What is Aspiration?

Aspiration is the act of breathing foreign objects such as food, stomach contents, vomit, or saliva. Oftentimes aspiration will feel like something, "went down the wrong tube," causing you to suddenly cough as your body tries to remove the foreign object. People may also experience difficulty breathing, a hoarse voice, or heartburn. Although aspiration is more common in infants and the elderly, it can affect people of all ages.

Causes of Aspiration

Normally, when a person swallows food or liquid, it will travel from the mouth to the throat, through the esophagus (food pipe), and into the stomach. When aspiration occurs, food or drink goes into the windpipe and/or lungs improperly instead of into the esophagus and stomach. Aspiration can be accidental, or it be the result of some type of swallowing or tongue disorder.

Most people will experience random aspiration at some point in their life, and the average person can typically cough out whatever foreign object caused the issue. However, for people who experience regular aspiration difficulties, they may be facing one or more of these issues.

  • Abnormal swallowing - can allow food to go into the airway instead of the stomach.
  • Limited tongue control - swallowing reflex may not be triggered, typically causing difficulty with liquids.
  • Previous throat surgery - may affect the larynx' ability to close tightly, allowing liquids or food into the airways.
  • Dental issues - some dental conditions may interfere with your ability to chew or swallow properly.
  • Neurological conditions - some disorders can contribute to limited tongue control.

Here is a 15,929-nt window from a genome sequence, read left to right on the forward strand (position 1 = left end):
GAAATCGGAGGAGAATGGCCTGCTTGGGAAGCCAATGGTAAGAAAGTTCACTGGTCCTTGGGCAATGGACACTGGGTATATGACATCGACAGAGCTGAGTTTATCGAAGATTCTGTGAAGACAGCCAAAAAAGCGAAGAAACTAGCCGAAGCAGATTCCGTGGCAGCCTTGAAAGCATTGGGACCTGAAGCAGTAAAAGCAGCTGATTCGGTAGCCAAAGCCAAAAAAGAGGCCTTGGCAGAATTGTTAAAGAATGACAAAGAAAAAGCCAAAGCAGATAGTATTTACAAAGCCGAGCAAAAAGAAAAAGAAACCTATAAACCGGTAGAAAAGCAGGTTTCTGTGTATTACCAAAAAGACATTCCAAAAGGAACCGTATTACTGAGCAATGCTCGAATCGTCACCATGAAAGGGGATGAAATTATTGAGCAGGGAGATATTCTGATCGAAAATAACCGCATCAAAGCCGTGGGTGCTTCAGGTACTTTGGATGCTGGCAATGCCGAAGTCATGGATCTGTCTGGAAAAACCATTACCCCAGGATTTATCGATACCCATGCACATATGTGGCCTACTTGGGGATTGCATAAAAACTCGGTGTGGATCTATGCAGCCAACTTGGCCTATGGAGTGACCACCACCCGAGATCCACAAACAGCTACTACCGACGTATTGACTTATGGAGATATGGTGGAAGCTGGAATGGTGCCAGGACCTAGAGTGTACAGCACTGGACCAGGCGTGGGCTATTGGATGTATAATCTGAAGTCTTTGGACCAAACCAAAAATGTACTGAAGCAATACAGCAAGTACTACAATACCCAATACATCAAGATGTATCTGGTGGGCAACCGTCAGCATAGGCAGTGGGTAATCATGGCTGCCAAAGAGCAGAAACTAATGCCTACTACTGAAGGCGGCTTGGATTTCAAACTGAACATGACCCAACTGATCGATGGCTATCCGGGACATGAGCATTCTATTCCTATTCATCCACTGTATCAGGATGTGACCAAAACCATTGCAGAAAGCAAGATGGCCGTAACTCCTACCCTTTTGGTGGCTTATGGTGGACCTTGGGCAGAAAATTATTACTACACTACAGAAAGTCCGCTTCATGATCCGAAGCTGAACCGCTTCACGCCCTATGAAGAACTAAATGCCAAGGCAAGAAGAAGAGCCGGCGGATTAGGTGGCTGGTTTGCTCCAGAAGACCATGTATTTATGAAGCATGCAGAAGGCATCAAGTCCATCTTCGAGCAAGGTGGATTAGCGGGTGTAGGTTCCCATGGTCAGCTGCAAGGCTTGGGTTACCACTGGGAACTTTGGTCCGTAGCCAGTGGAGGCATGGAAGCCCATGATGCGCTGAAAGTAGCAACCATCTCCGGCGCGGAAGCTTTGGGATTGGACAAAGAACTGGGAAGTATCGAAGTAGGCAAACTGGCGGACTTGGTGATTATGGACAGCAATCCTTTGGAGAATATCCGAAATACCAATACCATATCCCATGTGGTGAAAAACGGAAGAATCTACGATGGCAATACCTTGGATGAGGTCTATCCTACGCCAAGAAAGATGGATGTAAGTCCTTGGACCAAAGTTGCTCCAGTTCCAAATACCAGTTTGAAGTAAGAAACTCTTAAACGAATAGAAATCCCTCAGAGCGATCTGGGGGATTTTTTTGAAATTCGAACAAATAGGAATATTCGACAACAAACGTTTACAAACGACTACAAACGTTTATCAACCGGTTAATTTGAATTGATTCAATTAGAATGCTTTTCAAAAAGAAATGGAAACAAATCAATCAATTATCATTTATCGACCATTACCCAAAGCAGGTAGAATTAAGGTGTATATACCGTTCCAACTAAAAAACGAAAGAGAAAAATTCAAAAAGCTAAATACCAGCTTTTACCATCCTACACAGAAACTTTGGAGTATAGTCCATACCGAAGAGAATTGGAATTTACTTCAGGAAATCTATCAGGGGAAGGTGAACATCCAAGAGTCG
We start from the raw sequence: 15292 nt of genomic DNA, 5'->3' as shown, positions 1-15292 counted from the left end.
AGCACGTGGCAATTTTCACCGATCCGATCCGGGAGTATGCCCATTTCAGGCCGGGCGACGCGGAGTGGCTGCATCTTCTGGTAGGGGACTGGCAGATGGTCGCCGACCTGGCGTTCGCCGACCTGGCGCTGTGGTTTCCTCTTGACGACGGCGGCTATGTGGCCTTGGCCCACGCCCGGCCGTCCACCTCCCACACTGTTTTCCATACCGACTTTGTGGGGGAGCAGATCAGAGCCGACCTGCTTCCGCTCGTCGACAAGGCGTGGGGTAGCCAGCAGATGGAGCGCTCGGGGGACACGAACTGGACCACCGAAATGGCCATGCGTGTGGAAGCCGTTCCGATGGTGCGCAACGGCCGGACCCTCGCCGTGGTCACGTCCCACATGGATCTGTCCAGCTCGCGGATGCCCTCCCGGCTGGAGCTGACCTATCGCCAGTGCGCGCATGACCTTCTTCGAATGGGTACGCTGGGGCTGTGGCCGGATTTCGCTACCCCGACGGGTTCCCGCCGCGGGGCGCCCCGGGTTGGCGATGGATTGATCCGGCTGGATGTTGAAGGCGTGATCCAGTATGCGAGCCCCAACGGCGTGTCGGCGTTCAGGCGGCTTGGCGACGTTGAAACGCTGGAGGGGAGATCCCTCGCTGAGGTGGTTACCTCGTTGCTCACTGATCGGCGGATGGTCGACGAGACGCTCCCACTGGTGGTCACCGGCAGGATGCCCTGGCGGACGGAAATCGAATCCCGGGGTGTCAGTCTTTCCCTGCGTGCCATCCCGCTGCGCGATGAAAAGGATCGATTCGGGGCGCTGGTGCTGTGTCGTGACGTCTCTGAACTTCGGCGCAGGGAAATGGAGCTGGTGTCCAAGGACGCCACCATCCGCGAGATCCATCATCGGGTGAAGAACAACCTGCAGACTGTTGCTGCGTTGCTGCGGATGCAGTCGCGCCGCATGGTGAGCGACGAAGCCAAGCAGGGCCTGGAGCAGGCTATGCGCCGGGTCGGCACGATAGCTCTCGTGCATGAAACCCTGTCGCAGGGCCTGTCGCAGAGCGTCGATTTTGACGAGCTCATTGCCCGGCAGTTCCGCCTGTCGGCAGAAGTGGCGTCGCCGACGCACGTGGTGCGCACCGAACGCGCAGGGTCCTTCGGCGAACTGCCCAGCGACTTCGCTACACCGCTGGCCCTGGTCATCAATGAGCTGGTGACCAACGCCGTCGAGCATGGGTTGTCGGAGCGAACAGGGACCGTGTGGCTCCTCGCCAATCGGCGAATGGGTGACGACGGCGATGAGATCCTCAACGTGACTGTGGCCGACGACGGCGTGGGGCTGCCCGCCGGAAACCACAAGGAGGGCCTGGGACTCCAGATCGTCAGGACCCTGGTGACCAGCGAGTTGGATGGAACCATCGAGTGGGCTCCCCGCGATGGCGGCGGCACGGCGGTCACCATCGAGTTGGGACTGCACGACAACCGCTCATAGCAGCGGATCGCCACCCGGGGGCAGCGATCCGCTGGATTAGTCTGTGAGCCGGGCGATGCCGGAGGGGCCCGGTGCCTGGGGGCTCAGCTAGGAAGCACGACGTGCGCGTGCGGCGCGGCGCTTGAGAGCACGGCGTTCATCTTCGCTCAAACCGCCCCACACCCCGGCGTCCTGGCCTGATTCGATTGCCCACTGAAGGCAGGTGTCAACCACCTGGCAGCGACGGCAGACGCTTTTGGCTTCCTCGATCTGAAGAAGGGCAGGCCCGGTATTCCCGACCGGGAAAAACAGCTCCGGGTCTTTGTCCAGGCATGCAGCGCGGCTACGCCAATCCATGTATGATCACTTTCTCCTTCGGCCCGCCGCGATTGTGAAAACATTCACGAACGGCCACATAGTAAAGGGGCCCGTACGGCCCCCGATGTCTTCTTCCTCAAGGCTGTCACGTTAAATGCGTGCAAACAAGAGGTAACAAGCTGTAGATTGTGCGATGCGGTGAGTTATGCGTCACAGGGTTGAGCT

• Esophageal disorders - can affect the throat or your ability to swallow.

Symptoms and Diagnosis of Aspiration

If a foreign object partially blocks or irritates the windpipe or lungs, aspiration symptoms will usually include one or more of the following:

  • Coughing or hacking
  • A feeling that something went down the wrong tube, or that something is stuck in your throat
  • Breathing difficulty or wheezing
  • Difficulty or painful swallowing
  • Raspy or hoarse voice

If you experience immediate symptoms such as blocked airway, difficulty breathing, or chest pain, you should seek immediate emergency medical care.

Some aspiration symptoms will take hours or days to develop. If you experience the following symptoms after aspiration, you should visit your ENT specialist:

  • Repeated coughing, or coughing up blood
  • Foul smelling mucus, or increased production of mucus
  • Fever

Treatments for Aspiration

Treatment for aspiration will vary depending on the root cause of your condition, the severity of the symptoms, and the foreign object that was inhaled.

If the foreign object still remains in your lungs, your ENT specialist may recommend a procedure called a bronchoscopy that involves a tube being inserted down your throat and into your lungs to remove the object.

Your doctor may prescribe antibiotics if your aspiration caused pneumonia. If your aspiration is caused by a medical condition, speech therapy may be the recommended treatment option to help improve your swallowing. If you suffer from chronic aspirations, dietary changes or tube feeding may be viable treatment options.


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